Ben Roethlisberger, another recently-retired Super Bowl champion, has played golf since he was young and said the never-ending pursuit of greatness in golf is why so many are drawn to it.

"There's different aspects of golf that you've got to practice," Roethlisberger said. "Your short game, your putting, your long game, things like that. There's a lot of similarities (to other professional sports), which I think is why a lot of athletes enjoy coming out here and doing this because, to many, golf is a leisure activity. For us, I think it is, but it also brings that competitive juice out because you're never gonna be good enough to be on tour. But you're always going to strive for it."

JR Smith was invited to play the ICON tournament after a season playing on North Carolina AT&T University's golf team while he went back to school to earn his college degree. He said it was a tough adjustment to go from basketball to golf because the NBA is notoriously a make-or-miss league while golf is not quite that.

"It's hard for me because basketball's a game predicated on making shots and golf is a game of misses," the NBA champion said. "It's like it's the complete opposite. So for me, it's like, how do I understand that I'm not gonna hit the shot that I really want to hit as consistently as I think I can shoot the basketball when I think I'm making every single shot."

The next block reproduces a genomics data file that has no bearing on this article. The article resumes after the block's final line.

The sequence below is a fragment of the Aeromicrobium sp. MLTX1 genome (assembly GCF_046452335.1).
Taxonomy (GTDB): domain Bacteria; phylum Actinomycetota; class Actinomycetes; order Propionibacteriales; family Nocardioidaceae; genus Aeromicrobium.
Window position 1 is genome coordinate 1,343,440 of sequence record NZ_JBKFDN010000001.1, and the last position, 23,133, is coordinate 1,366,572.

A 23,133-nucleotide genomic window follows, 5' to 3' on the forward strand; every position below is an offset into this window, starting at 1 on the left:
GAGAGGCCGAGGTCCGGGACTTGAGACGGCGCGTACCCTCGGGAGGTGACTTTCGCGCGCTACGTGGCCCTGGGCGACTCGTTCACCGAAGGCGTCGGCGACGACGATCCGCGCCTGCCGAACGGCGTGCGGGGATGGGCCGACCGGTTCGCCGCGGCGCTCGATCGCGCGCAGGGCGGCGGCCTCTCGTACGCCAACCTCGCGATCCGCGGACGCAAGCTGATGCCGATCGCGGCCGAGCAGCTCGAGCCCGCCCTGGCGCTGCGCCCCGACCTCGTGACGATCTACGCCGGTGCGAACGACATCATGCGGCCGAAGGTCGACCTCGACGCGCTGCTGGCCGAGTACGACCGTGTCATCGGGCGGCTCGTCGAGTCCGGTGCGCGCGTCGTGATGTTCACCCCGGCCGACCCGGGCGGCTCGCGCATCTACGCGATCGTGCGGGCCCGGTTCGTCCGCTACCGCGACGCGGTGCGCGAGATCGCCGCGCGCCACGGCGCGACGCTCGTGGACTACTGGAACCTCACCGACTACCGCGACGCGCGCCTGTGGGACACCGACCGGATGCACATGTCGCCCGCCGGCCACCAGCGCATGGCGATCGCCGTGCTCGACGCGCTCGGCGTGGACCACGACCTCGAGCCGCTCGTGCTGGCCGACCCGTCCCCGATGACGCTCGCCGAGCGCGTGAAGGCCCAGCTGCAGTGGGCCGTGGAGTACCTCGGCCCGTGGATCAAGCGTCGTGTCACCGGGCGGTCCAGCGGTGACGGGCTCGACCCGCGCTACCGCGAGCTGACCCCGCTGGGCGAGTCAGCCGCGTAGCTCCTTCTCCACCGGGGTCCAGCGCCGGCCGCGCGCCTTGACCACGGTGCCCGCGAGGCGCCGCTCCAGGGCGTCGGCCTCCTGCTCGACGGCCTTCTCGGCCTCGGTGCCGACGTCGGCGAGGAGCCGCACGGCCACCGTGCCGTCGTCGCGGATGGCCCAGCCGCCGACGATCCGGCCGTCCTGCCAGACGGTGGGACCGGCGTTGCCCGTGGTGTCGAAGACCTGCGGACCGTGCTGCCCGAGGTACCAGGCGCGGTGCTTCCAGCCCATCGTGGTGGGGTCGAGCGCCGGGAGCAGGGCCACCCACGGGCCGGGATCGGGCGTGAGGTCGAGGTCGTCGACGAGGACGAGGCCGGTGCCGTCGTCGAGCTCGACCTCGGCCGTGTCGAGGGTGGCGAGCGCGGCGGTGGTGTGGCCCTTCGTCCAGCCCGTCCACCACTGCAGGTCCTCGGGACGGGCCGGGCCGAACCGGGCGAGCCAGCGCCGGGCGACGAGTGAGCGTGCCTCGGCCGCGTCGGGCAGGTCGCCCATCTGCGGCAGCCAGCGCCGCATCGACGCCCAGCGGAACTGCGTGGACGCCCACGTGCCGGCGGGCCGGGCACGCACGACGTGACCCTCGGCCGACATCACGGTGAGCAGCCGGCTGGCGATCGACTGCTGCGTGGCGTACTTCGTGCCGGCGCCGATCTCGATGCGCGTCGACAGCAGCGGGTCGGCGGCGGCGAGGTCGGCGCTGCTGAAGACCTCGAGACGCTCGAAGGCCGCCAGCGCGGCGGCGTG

Golden Tate is a talented athlete even amongst his peers. He spent more than a decade playing receiver in the NFL and recently joined the West Coast League to play center field for the Port Angeles Lefties. He's also an avid golfer and explained to The Big Lead why he thinks golf appeals to so many athletes across the sporting spectrum.

"See, with football, all the thinking is done during the week and before the ball is snapped, identifying coverages and so forth," Tate said. "Golf is like, I mean, one degree is enough to put you in the water. That's kind of the scary part of it, just trying to reciprocate the same swing. As a golfer, like we all say, we just want to be boring golfers. Hit the fairway, hit the green, two putt, one putt and be done with. It never works like that. There's so much adversity that you deal with. Today I might hit the driver incredibly and I might hit my irons well and might put chip like sh-t and then tomorrow I might hit my irons and my driver like sh-t and might chip and putt amazingly.

"I think that's why so many athletes love it because it's such a mental grind. It never all clicks. You're just trying to minimize your errors. You're gonna hit balls thin, you're gonna hit some of them fat and you're gonna try to draw the ball and cut it. But on those times that you do that, if you can still miss, you know, six or seven yards instead of 30 yards, you can bounce back from that."

Golf is unique. Even in team match play, everything can come down to one player needing to make one shot to earn a win. It isn't a group effort. It's something the athletes above aren't used to; even Phelps, who won 16 Olympic medals in individual events over the course of his career, thinks the mental challenge of golf is unlike anything else he's experienced before.

Yet that is the beauty of the game. It doesn't matter how many rings you've won or how many records you hold. Out there on the course, it's just golf ball and golfer. A challenge unlike any other, and one that some of the most accomplished athletes in the world are drawn to.